On Tuesday night Mitch McConnell stood up in the Senate and within the space of a minute or so managed to enrage Democrats, women, civil rights activists, the ghost of Elizabeth Cady Stanton, you name it. By invoking the rarely used Rule 19 of the Senate to stop Sen. Elizabeth Warren from reading into the official record a letter penned by the late Coretta Scott King in 1986, in opposition to a judicial nomination of Jeff Sessions, McConnell created an immediate firestorm and gave the left a new martyr.
The general consensus of writers and political observers was that the normally careful McConnell had made a rare misstep. Not only did he silence a popular liberal firebrand, but in a way he also silenced the widow of civil rights hero Martin Luther King Jr. With Warren facing surprisingly low approval ratings in Massachusetts, he may have just given her 2018 re-election and a possible presidential run in 2020 a high-profile boost. He may have even coined a slogan for both campaigns: “She was warned. She was given an explanation. Nevertheless, she persisted.”
Another reason McConnell’s move seemingly made no sense was that it immediately ensured that everyone on the planet would want to hear the King letter, which Warren was happy to read outside the Senate chamber for a video on Facebook Live that, as of this writing 24 hours later, has received 9.5 million views. Had McConnell not intervened, the reading of the letter would have remained an unnoticed moment in 30 hours of floor debate over Sessions’ nomination, which would have then been voted through without a fuss.
Instead, the majority leader reinvigorated the opposition to Sessions and to the GOP Senate majority. Even hard-core Democrat-hating conservative Ben Shapiro, the former Breitbart lackwit whose antipathy toward Donald Trump in no way mitigates the fact that he is still a terrible human being, could not quite believe McConnell was scared enough of Warren to justify shutting her down.
And while there are good arguments to be made that McConnell had a rare moment of panic, or that this was one more example of Republicans going all in on their well-earned reputation for being a party motivated almost entirely by racism, I think much of the reaction missed one simple motive: McConnell was throwing red meat to his base by going after a high-profile liberal whom Republicans hate. By doing so, he was trying to counter any blame directed at him for the near failure of the push for Betsy DeVos' confirmation as education secretary and maybe for the general perception that he looks weak in letting Democrats slow down the approval process for other nominees, much to the public anger of the president and his most rabid defenders.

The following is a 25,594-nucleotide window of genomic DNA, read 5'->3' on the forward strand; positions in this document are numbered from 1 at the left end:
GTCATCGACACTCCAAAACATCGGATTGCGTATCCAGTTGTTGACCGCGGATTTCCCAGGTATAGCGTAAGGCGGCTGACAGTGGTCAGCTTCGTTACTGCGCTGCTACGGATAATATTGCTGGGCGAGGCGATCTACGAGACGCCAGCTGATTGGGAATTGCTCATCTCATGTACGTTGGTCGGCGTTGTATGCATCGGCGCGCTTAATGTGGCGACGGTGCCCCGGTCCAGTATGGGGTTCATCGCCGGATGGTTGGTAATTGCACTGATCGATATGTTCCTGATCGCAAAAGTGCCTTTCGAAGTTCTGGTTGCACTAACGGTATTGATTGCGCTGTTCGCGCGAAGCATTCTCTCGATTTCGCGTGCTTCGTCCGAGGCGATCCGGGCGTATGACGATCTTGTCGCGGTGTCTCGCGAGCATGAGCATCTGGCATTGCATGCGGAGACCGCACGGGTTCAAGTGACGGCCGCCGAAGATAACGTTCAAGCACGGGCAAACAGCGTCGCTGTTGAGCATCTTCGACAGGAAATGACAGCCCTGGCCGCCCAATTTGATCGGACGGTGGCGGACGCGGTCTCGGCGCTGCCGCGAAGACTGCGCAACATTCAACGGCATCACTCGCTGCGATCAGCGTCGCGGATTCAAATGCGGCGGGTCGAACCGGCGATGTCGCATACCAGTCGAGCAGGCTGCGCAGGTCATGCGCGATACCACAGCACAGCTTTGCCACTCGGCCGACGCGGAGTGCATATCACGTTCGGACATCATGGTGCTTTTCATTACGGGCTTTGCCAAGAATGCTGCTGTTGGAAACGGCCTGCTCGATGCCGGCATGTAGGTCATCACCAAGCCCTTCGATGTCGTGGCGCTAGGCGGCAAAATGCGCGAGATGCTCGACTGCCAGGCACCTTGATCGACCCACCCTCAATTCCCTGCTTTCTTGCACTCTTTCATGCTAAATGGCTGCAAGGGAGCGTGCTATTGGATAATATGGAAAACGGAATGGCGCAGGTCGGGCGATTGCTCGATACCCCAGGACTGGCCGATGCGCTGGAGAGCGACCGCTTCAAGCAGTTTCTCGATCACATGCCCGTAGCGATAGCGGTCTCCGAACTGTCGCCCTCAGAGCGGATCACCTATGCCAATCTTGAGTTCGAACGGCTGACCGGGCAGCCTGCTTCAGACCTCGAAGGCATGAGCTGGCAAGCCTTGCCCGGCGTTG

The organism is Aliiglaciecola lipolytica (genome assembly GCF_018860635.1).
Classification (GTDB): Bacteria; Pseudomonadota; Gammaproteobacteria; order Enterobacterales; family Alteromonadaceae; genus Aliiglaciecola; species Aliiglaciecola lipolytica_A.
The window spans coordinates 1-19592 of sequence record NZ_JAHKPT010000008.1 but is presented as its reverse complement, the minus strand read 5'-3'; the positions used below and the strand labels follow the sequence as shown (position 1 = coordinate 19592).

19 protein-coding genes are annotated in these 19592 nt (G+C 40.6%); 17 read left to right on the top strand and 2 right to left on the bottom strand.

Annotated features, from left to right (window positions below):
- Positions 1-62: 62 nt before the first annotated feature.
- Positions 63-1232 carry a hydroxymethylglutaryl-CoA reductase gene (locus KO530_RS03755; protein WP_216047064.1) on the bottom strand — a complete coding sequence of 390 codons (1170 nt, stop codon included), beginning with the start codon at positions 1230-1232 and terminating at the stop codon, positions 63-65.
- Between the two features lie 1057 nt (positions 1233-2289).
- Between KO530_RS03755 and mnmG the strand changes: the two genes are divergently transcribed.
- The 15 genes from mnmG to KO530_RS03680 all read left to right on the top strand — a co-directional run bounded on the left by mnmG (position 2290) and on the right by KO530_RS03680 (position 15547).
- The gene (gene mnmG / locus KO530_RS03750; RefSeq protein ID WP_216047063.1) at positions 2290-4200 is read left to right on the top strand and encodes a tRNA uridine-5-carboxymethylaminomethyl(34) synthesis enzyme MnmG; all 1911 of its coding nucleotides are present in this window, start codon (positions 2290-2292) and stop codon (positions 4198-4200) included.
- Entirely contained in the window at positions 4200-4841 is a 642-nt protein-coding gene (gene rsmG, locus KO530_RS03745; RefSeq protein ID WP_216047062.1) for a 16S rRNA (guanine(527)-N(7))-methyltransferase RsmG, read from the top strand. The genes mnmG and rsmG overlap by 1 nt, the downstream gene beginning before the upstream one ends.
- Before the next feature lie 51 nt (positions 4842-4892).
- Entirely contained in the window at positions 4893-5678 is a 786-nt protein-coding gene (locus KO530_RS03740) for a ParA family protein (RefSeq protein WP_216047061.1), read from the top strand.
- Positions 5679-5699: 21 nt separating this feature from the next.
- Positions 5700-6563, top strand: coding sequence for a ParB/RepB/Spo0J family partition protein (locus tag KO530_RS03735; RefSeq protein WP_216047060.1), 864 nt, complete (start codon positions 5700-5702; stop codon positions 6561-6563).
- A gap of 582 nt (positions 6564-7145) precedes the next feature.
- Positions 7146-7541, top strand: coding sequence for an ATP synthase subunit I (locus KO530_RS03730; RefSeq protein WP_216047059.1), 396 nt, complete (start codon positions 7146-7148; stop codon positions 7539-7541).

The fact of the matter is that even if the majority leader stumbled into this ploy, the base of the Republican Party loved seeing McConnell shut down Warren. High-profile members were not shy about sounding like misogynistic jerks about it, as befits a party that has turned into the pure id of every straight white male. Even Lindsey Graham, one of the few Republican senators who occasionally seems to believe in sticking to the old norms of the chamber, applauded the move.
Amid the partisan shrieking of social media and website-comment sections where so much of our political discussion is conducted, this moment will briefly galvanize the left. Warren and the Democratic Party will likely do some solid fundraising off it. The senator from Massachusetts, who recently saw her stock slide by voting to send Ben Carson’s nomination as HUD secretary to the full Senate, probably grabbed back some credibility.
But it’s a stretch to say, as some have, that McConnell was trying to elevate a weak candidate in some senatorial version of 11-dimension chess. The majority leader saw an opportunity to give his base something to cheer about and a chance to compel Democrats to spend the Sessions debate talking about Warren's silencing, instead of the terrible civil rights record of the man whose nomination they were supposedly debating. The moment might feel like a momentary victory to Warren and her partisans, but in the long run that's giving the whole dustup too much credit. Jeff Sessions is now attorney general, and the Trump confirmation machine rolls on.